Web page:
Statistical analysis was performed using SPSS 13.0 software. Descriptive statistics (mean and standard deviation) were calculated for age, gender, education, pain intensity and pain unpleasantness. A one-way repeated measures analysis of variance (ANOVA) was used to compare the unpleasantness ratings before, during and after the MRI scans. Second level random effect analyses were used to create within group Statistical Parametric Mapping (SPM8, http://www.fil.ion.ucl.ac.uk/spm) and Xjview (http://www.alivelearn.net/xjview) for each network and to explore the ReHo differences between the two conditions. One-sample t-tests were performed for each network that had a threshold at the whole-brain cluster-level for P < 0.05 after correction for multiple comparisons using the false discovery rate (FDR) and a minimum cluster size of 10 voxels to extract the ReHo results across the subjects within each condition. To compare ReHo changes of the brain, two-tailed paired t-tests were used to compare group’s average percentage signal-intensity changes that threshold at the whole-brain cluster-level corrected at a significance level of 0.05 for multiple comparisons (FDR) using a minimum cluster size of 10 vcxels.
All patients were awake throughout the fMRI scans, rated the pain intensity as 3 or higher and did not produce head movements greater than 2 mm in translation or 2° in rotation. Therefore, data for all patients was included in the study.
Unilateral (right) injections of hypertonic saline into the back muscle caused pain that began within 15 s of the injection and subsided to pre-injection levels within 10 min of the injection. The muscle pain was described as dull and aching with mild numbness. The average maximum pain score following the intramuscular injection was 6.33 ± 2.29 (range, 3–9). As the muscle pain was induced, subjects described pain that rostrally progressed and encompassed a region surrounding the injection site with a 2–3 cm diameter. During the test, ‘distressing’ (2.92 ± 1.78) and ‘horrible’ (1.50 ± 1.62) scores, which indicated that subjects experienced mild distress or dread. However, the differences of pain unpleasantness before, during or after the MRI scans were not statistically significant (ANOVA, P > 0.05).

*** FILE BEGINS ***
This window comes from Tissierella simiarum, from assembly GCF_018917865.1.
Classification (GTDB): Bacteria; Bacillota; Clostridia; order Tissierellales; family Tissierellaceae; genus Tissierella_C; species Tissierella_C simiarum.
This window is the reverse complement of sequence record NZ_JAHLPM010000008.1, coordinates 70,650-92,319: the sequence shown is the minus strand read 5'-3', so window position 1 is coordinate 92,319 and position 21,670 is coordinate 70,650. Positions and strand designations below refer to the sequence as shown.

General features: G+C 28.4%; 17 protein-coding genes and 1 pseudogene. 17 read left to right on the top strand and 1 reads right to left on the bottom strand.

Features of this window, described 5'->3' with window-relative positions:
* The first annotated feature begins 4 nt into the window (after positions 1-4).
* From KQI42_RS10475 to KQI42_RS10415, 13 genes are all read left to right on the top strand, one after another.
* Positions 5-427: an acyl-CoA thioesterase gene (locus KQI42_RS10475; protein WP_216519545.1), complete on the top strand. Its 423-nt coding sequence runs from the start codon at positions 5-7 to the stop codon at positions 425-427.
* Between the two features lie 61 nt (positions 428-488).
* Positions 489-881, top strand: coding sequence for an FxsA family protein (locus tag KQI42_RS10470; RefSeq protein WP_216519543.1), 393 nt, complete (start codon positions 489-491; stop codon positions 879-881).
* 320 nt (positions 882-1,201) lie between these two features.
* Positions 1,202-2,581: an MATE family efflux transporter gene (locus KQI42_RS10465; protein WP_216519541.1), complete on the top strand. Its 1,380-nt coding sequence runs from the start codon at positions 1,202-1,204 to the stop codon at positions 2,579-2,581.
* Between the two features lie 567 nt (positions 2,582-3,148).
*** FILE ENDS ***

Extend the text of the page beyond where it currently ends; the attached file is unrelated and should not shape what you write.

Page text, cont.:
fMRI ReHo alterations
The ReHo maps for pain status and baseline were consistent (Figure 1), but there were significant differences in brain activity (P < 0.05, FDR, cluster threshold ≥10). Second level analysis revealed several differences among the frontal lobe, temporal lobe, parietal lobe and cingulate cortex. Increased pain status scores corresponded to increased ReHo in the right mPFC, right middle frontal gyrus, right insula, right precuneus, right parahippocampal gyrus and right cerebellum (posterior lobe-cerebellar tonsil; Table 1). In contrast, the pain status scores corresponded to significant decreases in ReHo values in the right superior temporal gyrus, left middle temporal gyrus, left primary somatosensory cortex (S1), left ACC, left parahippocampal gyrus and right inferior parietal lobule (IPL; Figure 2). These changes suggest the spatial topography of the brain was altered with experimentally induced LBP.